School exclusion could lead to mental health problems, research shows

Pupils who have been excluded can develop a range of disorders such as anxiety, depression and behavioural problems, a new study shows.

According to research from the University of Exeter, students who have faced exclusion can also be subject to long-term psychiatric problems and distress.

The research, which was published in the journal ‘Psychological Medicine’, found that over 5,000 pupils had a “bi-directional association” between psychological distress and exclusion meaning that pupils with health problems like depression, ADHD and anxiety were more likely to be excluded.

However, pupils who had no previous record of mental health issues, but had been excluded, were more likely than their classmate to experience psychological stress later in life.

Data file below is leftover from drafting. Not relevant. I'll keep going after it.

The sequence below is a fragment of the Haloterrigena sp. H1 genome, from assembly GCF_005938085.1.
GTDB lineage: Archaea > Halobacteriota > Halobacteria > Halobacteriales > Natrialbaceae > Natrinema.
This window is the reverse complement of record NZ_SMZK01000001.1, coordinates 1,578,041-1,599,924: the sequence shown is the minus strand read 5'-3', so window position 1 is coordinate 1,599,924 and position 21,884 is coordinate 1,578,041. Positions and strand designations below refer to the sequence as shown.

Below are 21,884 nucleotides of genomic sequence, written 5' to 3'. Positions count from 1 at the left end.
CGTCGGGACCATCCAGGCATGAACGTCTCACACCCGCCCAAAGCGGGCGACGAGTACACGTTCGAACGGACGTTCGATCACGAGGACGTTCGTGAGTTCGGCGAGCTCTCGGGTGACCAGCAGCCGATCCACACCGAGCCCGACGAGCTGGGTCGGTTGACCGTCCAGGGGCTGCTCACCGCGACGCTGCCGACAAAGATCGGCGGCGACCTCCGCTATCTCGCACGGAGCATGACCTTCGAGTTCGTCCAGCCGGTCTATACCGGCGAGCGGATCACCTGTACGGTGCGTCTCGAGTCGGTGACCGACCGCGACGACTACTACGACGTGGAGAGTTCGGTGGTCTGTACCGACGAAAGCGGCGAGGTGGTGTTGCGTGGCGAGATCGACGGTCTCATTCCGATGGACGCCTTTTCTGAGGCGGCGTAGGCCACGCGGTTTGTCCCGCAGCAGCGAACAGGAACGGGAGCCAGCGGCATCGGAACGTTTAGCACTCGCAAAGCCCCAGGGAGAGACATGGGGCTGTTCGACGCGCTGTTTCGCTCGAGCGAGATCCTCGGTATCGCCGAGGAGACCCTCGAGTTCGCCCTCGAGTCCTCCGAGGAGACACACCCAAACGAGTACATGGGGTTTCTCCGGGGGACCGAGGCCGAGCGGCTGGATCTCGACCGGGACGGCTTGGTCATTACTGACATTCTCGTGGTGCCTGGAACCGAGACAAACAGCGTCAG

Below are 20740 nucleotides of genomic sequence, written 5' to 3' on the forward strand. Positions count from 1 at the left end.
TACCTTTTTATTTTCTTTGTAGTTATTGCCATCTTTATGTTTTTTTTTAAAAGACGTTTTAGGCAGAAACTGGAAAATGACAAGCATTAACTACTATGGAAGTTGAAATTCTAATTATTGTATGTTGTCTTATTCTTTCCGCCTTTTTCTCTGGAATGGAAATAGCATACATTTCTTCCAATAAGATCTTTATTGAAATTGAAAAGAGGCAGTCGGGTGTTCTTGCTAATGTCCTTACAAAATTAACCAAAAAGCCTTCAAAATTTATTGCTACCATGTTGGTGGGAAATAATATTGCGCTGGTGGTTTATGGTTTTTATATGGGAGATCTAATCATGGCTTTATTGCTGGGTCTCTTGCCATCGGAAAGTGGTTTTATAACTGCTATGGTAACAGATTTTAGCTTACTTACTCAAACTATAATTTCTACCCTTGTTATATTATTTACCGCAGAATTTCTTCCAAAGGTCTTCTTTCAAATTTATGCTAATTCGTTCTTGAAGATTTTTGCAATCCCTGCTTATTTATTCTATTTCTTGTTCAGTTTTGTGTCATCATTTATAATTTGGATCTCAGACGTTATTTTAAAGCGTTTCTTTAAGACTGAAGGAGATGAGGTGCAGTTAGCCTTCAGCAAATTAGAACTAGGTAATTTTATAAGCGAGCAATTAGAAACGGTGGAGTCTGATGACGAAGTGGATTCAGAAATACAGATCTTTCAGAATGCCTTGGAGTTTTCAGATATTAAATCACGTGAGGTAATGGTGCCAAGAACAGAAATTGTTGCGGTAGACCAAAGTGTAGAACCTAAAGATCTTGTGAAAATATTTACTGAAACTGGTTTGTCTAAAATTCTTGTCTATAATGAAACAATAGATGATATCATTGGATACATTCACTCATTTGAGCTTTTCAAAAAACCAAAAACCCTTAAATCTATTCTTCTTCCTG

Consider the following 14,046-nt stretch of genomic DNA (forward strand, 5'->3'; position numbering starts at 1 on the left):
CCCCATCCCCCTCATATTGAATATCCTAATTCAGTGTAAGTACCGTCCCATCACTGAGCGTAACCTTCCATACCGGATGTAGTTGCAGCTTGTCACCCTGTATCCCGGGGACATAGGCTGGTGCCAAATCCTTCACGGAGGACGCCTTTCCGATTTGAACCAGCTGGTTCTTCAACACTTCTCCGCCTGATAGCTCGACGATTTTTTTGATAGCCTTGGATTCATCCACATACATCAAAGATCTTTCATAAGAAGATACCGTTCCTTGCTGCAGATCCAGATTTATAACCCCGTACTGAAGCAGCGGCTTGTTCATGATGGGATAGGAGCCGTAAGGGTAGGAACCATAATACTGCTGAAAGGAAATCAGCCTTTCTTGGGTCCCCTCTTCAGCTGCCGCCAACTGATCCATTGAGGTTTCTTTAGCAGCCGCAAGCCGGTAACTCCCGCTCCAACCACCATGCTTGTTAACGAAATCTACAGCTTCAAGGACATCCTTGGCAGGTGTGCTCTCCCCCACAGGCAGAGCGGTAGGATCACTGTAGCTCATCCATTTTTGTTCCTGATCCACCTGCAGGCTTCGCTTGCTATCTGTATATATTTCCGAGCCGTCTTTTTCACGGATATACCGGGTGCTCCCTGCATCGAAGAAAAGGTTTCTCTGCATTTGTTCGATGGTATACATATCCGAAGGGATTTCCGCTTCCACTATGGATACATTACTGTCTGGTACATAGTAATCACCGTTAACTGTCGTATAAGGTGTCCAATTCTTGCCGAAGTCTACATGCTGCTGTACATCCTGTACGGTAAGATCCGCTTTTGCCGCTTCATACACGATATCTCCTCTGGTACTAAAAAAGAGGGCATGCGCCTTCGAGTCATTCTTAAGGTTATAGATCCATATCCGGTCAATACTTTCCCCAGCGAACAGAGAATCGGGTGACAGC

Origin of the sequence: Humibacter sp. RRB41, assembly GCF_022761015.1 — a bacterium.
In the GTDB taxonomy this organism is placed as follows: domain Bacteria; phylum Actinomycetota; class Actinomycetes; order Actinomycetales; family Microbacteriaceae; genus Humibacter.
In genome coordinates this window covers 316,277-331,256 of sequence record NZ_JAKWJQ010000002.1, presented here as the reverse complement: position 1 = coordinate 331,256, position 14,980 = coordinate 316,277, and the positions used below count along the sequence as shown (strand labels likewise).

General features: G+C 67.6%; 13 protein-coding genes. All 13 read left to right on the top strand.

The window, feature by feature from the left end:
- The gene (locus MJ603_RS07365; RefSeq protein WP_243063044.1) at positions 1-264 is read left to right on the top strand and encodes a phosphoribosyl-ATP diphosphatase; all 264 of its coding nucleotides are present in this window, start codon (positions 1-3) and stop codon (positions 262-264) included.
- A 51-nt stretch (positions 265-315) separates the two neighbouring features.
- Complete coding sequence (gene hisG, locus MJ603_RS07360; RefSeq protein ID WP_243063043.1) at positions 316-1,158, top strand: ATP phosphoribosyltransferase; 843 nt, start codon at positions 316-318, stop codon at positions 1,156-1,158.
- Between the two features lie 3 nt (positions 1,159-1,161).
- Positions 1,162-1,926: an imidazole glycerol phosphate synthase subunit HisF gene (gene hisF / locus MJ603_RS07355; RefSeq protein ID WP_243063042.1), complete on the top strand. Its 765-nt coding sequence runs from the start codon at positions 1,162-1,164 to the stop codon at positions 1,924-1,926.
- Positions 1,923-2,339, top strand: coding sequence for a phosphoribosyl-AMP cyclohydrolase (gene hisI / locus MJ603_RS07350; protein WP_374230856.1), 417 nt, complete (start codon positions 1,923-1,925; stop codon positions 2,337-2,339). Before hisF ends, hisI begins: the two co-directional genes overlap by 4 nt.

One of the researchers, Claire Parker, commented: ““Although an exclusion from school may only last for a day or two, the impact and repercussions for the child and parents are much wider.

“Exclusion often marks a turning point during an ongoing difficult time for the child, parent and those trying to support the child in school.”

The report concluded that support for pupils whose “behaviour challenges school systems is important” and that “timely intervention may prevent exclusion from school, as well as future psychopathology”.

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